1 Introduction

College students’ mental health issues are on the rise (Benton et al. 2003). In 2018, about 85% of college students in the USA reported feeling “overwhelmed by all [they] had to do” and nearly 43% reported “feeling so depressed that it was difficult to function” at least once within the last 12 months (Association et al. 2018). Depression and anxiety are reported as the top hurdles to academic success (Breslau et al. 2008) and have a long-lasting effect on students’ occupational (Ettner et al. 1997) and social (Kessler et al. 1998) outcomes as well. Higher education institutions are making efforts and expanding their mental health services in order to improve students’ mental well-being. Yet, several systemic and personal barriers still exist for these students, such as cost, lack of knowledge about resources, social stigma, etc., and hinder them from seeking and receiving help (Ebert et al. 2019; Marsh and Wilcoxon 2015).

Recent developments in interactive technologies for mental health aim to close this gap by increasing accessibility to the resources and services that were traditionally only available through human clinicians. Some help with tracking and monitoring patients’ conditions easily through mobile or wearable devices (Vidal et al. 2012; Chum et al. 2017). Others offer interactive psycho-education or intervention content through electric or mobile devices that can be accessed any time at the users’ request (Fitzpatrick et al. 2017). However, most of their interactions with users are limited to the health-related tasks. For instance, Woebot,Footnote 1 a mobile chatbot that provides cognitive behavioral therapy, can hold conversations with its users about their mental health and techniques to improve it, but does not deliver a daily news report or play interactive games with them.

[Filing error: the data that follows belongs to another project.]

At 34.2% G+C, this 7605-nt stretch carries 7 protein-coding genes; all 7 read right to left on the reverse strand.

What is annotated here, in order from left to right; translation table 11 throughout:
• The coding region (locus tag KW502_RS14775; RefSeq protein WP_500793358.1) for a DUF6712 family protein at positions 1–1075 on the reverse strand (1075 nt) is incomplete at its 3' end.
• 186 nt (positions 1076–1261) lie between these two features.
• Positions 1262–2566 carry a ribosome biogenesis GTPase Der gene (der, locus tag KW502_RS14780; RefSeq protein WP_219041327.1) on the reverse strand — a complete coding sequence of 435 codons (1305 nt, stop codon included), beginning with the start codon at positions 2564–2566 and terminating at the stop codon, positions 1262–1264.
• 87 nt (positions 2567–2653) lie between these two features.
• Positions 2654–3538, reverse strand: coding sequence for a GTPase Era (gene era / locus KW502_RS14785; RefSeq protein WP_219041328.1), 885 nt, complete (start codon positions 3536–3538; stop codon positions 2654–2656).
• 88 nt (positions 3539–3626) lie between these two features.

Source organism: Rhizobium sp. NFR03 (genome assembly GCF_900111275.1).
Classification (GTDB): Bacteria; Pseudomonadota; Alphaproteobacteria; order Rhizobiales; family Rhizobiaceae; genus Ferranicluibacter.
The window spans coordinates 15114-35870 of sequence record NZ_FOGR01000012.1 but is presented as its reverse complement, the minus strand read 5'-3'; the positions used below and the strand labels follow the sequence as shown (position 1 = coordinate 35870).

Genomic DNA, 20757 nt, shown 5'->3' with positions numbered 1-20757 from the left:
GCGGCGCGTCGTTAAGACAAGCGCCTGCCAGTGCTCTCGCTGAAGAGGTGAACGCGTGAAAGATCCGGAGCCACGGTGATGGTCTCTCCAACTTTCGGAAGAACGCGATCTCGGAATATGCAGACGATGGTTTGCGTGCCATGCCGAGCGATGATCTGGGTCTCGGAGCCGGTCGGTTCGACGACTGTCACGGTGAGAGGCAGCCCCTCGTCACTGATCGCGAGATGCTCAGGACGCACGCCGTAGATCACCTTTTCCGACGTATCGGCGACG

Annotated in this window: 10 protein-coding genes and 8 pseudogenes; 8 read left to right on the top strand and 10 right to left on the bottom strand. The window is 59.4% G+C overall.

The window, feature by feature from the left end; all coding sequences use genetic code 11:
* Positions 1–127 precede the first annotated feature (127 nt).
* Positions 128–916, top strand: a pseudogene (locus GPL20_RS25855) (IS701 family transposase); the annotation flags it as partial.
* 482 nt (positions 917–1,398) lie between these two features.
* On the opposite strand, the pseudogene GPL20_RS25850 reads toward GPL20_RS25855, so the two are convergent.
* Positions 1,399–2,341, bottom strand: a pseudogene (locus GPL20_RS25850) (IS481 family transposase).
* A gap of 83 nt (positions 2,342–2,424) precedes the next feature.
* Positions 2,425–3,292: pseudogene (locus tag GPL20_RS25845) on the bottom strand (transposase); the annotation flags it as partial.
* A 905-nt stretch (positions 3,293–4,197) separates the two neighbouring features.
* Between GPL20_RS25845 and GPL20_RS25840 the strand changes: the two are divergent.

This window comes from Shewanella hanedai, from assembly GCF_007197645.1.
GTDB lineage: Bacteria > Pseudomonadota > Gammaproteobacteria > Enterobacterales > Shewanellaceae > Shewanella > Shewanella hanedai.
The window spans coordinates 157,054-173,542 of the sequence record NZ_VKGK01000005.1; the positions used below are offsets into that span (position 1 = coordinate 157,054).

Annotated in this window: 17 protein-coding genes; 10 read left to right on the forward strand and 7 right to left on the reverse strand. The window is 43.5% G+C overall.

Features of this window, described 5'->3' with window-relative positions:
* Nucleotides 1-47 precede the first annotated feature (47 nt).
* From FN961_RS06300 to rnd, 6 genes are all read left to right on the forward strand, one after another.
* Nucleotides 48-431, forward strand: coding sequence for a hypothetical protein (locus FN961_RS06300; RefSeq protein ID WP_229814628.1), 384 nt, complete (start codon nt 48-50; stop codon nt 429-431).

Unlike human therapists or clinicians whom patients typically only meet in the clinical/therapeutic care context, personal electronic devices can be physically with us outside of the healthcare context. We believe an interactive agent can build a positive relationship and rapport with its users by interacting with and engaging them in both health-related tasks and in other contexts. Positive working alliance between the agent and its user could even amplify the effect of the intervention the agent offers. It has been shown that rapport between clinicians and patients is a predictor of not only improved health outcomes, but also patients’ adherence to the prescribed regimen and satisfaction with the treatments (Qina’au and Masuda 2020; Fuertes et al. 2007; Wampold 2015). Strong rapport also helps patients to cope with depression and stress (Qina’au and Masuda 2020) and allows the clinician and the patient to collaborate and agree on treatment goals and expectations, and easing the long-term behavioral changes required for successful health outcomes (Qina’au and Masuda 2020).

Based on the social psychology literature, several works in human–robot interaction and human–computer interaction have found that artificial agents can use verbal and nonverbal cues, such as facial expressions, empathetic feedback, back-channeling, prosody, and intonation, to build rapport with people (Lucas et al. 2017; Riek et al. 2010). It was also shown that shared experiences can create a sense of familiarity, trust and mutual understanding between the user and agent (Bickmore and Picard 2005). However, there has not been any work that investigates how the rapport between a robot and its users can enhance the effectiveness of the robot’s mental health interventions.